From 1830 until well after the Civil War, free and fugitive Blacks came together in state and national political "Colored Conventions." Before the war, they strategized about how to achieve educational, labor and legal justice at a moment when Black rights were constricting nationally and locally. And after the war, they continued to convene to discuss local, national and international possibilities, problems and challenges. This collection features the proceedings of these conventions, as well as information about attendance and occupations.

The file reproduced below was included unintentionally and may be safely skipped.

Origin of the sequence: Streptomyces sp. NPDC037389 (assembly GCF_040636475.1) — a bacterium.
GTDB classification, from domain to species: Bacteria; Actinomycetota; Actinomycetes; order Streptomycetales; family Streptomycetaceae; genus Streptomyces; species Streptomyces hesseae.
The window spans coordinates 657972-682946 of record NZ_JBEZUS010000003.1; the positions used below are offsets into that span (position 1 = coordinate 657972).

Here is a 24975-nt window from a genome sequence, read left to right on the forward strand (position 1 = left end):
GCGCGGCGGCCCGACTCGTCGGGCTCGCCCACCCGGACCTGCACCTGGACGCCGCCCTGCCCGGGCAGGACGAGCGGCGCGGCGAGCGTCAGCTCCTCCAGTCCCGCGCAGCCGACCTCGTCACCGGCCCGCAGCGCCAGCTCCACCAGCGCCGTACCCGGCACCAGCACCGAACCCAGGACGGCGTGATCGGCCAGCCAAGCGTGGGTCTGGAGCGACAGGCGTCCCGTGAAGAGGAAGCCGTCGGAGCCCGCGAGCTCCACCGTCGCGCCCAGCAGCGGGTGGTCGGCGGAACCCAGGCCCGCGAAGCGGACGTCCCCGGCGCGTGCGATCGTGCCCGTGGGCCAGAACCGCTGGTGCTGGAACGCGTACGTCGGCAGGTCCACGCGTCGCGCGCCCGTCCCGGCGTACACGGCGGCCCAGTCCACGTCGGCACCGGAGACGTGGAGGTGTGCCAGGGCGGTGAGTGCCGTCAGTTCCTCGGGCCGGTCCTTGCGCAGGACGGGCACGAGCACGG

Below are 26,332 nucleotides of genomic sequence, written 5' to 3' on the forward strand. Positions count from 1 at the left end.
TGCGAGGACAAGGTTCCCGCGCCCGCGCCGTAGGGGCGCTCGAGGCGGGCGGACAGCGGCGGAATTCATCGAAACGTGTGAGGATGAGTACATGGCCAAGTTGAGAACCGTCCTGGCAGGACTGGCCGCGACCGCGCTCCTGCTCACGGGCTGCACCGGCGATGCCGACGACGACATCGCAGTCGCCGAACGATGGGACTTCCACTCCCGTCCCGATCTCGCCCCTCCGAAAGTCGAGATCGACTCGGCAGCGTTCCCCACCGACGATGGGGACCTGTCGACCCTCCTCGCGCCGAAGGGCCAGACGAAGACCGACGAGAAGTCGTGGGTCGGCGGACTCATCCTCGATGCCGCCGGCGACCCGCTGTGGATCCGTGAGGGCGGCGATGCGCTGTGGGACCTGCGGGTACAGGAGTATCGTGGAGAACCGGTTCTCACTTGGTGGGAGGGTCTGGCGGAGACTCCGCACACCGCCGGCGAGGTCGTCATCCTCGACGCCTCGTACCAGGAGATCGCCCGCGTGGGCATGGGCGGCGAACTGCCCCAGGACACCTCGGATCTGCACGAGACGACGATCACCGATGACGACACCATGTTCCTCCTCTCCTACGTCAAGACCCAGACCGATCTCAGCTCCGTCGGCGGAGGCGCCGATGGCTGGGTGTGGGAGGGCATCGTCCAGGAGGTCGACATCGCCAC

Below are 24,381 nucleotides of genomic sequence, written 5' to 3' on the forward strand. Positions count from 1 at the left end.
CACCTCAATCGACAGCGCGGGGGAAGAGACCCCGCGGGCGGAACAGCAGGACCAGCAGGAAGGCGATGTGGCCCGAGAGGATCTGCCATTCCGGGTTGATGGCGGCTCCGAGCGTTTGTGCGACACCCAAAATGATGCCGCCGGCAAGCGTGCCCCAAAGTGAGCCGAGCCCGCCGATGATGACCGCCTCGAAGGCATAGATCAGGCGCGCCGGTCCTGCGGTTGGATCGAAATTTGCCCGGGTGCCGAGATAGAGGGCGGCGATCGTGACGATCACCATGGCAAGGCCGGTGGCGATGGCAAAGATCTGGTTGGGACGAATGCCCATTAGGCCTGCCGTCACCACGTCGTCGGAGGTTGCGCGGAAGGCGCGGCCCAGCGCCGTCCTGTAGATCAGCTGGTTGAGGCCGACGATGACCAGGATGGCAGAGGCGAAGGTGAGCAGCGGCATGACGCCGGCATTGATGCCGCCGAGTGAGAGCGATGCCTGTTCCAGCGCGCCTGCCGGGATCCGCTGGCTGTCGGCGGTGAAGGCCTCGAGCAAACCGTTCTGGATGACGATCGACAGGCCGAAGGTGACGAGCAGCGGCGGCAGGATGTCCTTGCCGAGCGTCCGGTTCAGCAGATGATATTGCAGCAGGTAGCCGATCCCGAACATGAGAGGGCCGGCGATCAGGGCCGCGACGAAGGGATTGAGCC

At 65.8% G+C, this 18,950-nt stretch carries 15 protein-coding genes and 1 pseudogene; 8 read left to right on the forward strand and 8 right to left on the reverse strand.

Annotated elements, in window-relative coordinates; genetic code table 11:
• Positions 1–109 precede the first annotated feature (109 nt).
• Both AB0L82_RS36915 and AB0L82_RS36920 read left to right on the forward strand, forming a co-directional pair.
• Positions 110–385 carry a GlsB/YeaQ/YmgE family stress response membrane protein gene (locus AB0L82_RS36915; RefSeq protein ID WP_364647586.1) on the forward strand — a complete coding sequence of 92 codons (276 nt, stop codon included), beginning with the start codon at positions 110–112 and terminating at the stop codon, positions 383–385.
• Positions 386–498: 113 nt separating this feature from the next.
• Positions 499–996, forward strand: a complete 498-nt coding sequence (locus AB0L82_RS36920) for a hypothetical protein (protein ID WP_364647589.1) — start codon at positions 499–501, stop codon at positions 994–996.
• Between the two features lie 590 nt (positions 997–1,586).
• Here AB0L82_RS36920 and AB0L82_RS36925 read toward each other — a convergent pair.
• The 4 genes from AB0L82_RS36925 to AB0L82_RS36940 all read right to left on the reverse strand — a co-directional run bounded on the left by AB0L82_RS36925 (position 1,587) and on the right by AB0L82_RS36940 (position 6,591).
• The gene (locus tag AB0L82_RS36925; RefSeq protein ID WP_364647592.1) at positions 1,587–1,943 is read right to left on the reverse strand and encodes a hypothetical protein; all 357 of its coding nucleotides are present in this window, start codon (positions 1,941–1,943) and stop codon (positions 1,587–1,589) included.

Contains unique primary source records documenting the civil rights movement including records of the Montgomery Improvement Association (MIA) (1955-1974); photographs, surveillance tapes, oral histories, and video recordings of key civil rights leaders and events. Jack Michael Rabin, (1945-2006), assistant professor at Auburn University in Montgomery, Alabama, during the 1970s,and author of more than 30 books, founded the Center for the Study of Civil Liberties and Civil Rights in 1974 to collect primary source, civil rights materials.